The Best Hotels in Genoa

Genoa may get overlooked for more famous Italian cities such as Venice, Rome, and Florence, but it’s a hidden gem for those in the know. The art deco icon, Meliá Génova, makes for a great base for exploration or for a touch of nostalgia book a stay at the Excelsior Palace, home to Italy’s first casino. For a truly grand Italian seaside experience, a classic Ligurian villa overlooking the waters of the Riviera di Levante.

Via Corsica, 4, Genoa
While many Italian hotels rest on the country’s historic laurels by harking back to bygone eras, from the opulence of the Renaissance to the sleek design heaven of the 1960s, the Meliá Génova—itself an art deco icon—is confident enough to stride straight into contemporary decor. Originally a steel manufacturer’s headquarters, long known as the luxe Bentley Hotel, its geometric lines and burnished metals evoke midcentury styles. But the hotel is undeniably modern and understated, with its bright and airy rooms, designer furnishings, abstract artwork, and luxurious touches like hot tubs on balconies. The serene, Zen-inspired subterranean pool and spa area demonstrates the Meliá’s fearlessness in breaking from Italian Riviera traditions, a fact only reinforced by the sultry restaurant and bar, which serves Spanish, French, and Greek cuisine—near heresy in a country that prides itself on its excellent food. But the bets have paid off: not only does the Meliá attract glamorous out-of-towners, but even the locals know it’s one of the hottest spots in town, as evidenced by the lively scene found in the bar each night.
Via Arsenale di Terra, 5, 16126 Genova GE, Italy
One of Italy’s landmark hotels, the Grand Hotel Savoia is an icon in the heart of Genoa, a grande dame founded at the height of the Belle Epoque boom by one of the country’s original luxury hoteliers, attracting aristocrats, royals, and other elite international travelers to the renowned port city. Not only was it the first hotel in Italy to have hot and cold running water in private bathrooms (in all rooms), but it was the first in Europe to have a centralized climate-control system.

Though its groundbreaking heyday is past, the Grand Hotel Savoia is far from falling into obscurity. The opulent building has been lovingly restored in the seafaring tradition of Christopher Columbus’ hometown, with antique travel trunks, 1950s-yacht-inspired furnishings, and panels of vintage Genoese postcards adorning the rooms. Original accents like parquet floors, Murano chandeliers, and marble columns complement overstuffed leather chairs and carved wooden tables, all contributing to a pervasive sense of drama and history. That drama and history is no more obvious than on the rooftop terrace, where the most discerning locals flock for unparalleled views of the harbor and city—whether that’s over a cocktail or from the relaxing perch of the spa’s hot tubs.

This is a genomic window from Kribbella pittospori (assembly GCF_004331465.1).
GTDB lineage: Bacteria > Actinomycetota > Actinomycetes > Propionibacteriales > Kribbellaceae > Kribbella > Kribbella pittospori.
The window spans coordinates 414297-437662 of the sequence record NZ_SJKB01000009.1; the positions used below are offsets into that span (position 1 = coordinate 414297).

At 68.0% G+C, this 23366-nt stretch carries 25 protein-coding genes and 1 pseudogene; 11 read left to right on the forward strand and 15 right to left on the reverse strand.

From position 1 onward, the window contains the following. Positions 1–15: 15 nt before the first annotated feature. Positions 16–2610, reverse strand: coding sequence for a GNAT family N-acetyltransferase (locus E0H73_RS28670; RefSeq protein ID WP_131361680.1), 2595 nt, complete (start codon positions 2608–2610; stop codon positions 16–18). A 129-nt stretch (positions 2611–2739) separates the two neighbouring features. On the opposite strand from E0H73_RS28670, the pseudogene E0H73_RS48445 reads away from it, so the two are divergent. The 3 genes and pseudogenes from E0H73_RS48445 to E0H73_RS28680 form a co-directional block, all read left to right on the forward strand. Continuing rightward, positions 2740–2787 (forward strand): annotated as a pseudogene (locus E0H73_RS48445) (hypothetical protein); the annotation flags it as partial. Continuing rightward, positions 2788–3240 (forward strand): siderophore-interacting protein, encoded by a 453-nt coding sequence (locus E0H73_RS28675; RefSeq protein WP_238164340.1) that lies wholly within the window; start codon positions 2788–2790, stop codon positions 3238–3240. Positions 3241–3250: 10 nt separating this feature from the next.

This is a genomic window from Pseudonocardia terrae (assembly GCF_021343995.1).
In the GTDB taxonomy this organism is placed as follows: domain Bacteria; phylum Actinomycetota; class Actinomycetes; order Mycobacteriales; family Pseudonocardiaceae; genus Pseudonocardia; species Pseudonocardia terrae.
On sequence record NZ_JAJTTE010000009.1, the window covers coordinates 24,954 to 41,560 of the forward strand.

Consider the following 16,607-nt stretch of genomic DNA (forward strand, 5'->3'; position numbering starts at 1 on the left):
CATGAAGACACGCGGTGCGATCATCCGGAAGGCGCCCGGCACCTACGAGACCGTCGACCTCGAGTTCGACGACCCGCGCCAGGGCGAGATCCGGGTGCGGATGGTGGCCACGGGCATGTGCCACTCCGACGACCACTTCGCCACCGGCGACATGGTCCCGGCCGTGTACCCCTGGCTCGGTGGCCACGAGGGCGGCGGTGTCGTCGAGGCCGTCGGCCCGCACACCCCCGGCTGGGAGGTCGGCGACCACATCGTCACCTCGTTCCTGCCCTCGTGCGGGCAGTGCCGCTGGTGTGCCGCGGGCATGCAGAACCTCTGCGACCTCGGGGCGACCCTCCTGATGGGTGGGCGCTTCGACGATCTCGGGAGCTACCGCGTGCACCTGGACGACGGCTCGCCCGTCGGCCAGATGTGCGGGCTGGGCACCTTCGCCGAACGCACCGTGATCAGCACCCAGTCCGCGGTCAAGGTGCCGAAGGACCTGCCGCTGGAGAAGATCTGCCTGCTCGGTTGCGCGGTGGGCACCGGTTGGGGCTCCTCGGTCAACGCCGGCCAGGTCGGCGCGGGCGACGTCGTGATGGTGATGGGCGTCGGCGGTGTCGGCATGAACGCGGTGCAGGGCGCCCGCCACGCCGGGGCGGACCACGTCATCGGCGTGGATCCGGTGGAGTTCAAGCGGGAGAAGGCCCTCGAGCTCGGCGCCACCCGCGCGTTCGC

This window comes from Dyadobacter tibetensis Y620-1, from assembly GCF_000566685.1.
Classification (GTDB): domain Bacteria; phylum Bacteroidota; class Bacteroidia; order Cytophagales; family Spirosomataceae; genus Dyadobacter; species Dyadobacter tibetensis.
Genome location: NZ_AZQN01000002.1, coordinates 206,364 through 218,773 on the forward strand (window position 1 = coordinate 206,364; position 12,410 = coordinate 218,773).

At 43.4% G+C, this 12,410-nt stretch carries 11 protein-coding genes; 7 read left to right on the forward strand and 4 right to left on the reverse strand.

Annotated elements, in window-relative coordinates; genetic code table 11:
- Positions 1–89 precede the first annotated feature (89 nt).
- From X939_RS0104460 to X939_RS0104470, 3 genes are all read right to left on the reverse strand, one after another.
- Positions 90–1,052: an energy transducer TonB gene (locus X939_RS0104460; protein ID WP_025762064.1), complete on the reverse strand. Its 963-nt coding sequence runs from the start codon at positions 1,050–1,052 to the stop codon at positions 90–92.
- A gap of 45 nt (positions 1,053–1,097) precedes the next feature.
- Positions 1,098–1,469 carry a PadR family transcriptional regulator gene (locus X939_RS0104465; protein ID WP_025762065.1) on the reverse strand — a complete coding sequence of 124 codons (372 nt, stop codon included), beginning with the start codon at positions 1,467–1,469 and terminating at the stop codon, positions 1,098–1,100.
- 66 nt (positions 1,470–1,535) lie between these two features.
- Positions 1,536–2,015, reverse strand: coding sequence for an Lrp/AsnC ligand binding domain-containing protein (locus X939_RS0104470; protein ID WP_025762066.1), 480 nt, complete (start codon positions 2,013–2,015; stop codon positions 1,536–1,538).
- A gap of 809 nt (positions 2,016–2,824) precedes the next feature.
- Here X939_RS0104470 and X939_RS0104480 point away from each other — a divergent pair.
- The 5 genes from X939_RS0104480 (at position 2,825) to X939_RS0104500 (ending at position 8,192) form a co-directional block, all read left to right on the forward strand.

Via Roma, 2, 16034 Portofino GE, Italy
In a pastel villa that presides over pine-covered slopes and the deep blue waters of the Ligurian Sea, Belmond Hotel Splendido was a 16th-century monastery before it became a cliff-side luxury hotel at the turn of the 20th century. Today, it is one of Portofino’s most iconic resorts, with 70 sunlit rooms (think herringbone hardwood floors, marble baths, and wrought iron terraces) that have hosted the Duke of Windsor, Ava Gardner, and Catherine Deneuve. You’ll get the VIP treatment while sipping champagne on a sunset cruise aboard the hotel’s Chris-Craft Corsair 36, dining on seabream ceviche at La Terrazza, or indulging in a chamomile footbath at the spa. A shuttle can run you down to intimate sister property Splendido Mare, which overlooks the central Piazzetta and is a dressed-up version of a fishing village pied-à-terre, with 16 whitewashed rooms and its own buzzy restaurant.
Via Enrico Figari, 38, 16032 Camogli GE, Italy
Tucked away on the less-trafficked slopes of Mount Portofino, above the picturesque waterfront town of Camogli and scenic Riviera di Levante, Villa Rosmarino is that Italian friend’s vacation house you’ve been dreaming of. Owners Mario Pietraccetta and Fulvio Zendrini left Milanese corporate life to transform this dilapidated turn-of-the-century palazzo into a midcentury-style oasis with touches of Italian modernism, then moved in permanently, inviting others to experience their personal brand of la dolce vita. The library is outfitted with stylish armchairs, warm wood ceiling beams, and a collection of art and travel books that spans the walls, and the living room’s well-stocked honesty bar is the backdrop for friendly nightcaps. Rooms aren’t numbered, and the sprawling gardens are easy to get lost in. Mario and Fulvio are likely to chat guests up while lounging by the pool or sipping espresso on the balcony, offering their insider knowledge about the area and arranging one-of-a-kind excursions, from visits to secluded beach clubs to rides in their wooden motorboat.
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